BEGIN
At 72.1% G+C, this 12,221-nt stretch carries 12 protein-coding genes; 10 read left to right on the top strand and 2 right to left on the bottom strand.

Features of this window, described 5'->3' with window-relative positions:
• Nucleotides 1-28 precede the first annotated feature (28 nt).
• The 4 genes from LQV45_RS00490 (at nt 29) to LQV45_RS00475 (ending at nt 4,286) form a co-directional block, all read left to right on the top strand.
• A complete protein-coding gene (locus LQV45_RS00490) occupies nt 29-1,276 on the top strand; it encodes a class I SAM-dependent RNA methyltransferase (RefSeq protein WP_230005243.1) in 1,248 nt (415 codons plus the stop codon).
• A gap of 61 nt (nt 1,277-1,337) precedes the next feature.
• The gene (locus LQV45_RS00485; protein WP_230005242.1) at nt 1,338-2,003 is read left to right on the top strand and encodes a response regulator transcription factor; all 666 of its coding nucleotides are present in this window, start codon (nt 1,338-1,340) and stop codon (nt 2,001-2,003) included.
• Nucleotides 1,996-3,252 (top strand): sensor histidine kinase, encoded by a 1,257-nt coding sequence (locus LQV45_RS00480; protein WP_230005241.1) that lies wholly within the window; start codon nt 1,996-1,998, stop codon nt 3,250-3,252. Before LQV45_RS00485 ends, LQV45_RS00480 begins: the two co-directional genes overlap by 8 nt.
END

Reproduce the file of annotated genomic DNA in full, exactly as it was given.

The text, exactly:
At 72.1% G+C, this 12,221-nt stretch carries 12 protein-coding genes; 10 read left to right on the top strand and 2 right to left on the bottom strand.

Features of this window, described 5'->3' with window-relative positions:
• Nucleotides 1-28 precede the first annotated feature (28 nt).
• The 4 genes from LQV45_RS00490 (at nt 29) to LQV45_RS00475 (ending at nt 4,286) form a co-directional block, all read left to right on the top strand.
• A complete protein-coding gene (locus LQV45_RS00490) occupies nt 29-1,276 on the top strand; it encodes a class I SAM-dependent RNA methyltransferase (RefSeq protein WP_230005243.1) in 1,248 nt (415 codons plus the stop codon).
• A gap of 61 nt (nt 1,277-1,337) precedes the next feature.
• The gene (locus LQV45_RS00485; protein WP_230005242.1) at nt 1,338-2,003 is read left to right on the top strand and encodes a response regulator transcription factor; all 666 of its coding nucleotides are present in this window, start codon (nt 1,338-1,340) and stop codon (nt 2,001-2,003) included.
• Nucleotides 1,996-3,252 (top strand): sensor histidine kinase, encoded by a 1,257-nt coding sequence (locus LQV45_RS00480; protein WP_230005241.1) that lies wholly within the window; start codon nt 1,996-1,998, stop codon nt 3,250-3,252. Before LQV45_RS00485 ends, LQV45_RS00480 begins: the two co-directional genes overlap by 8 nt.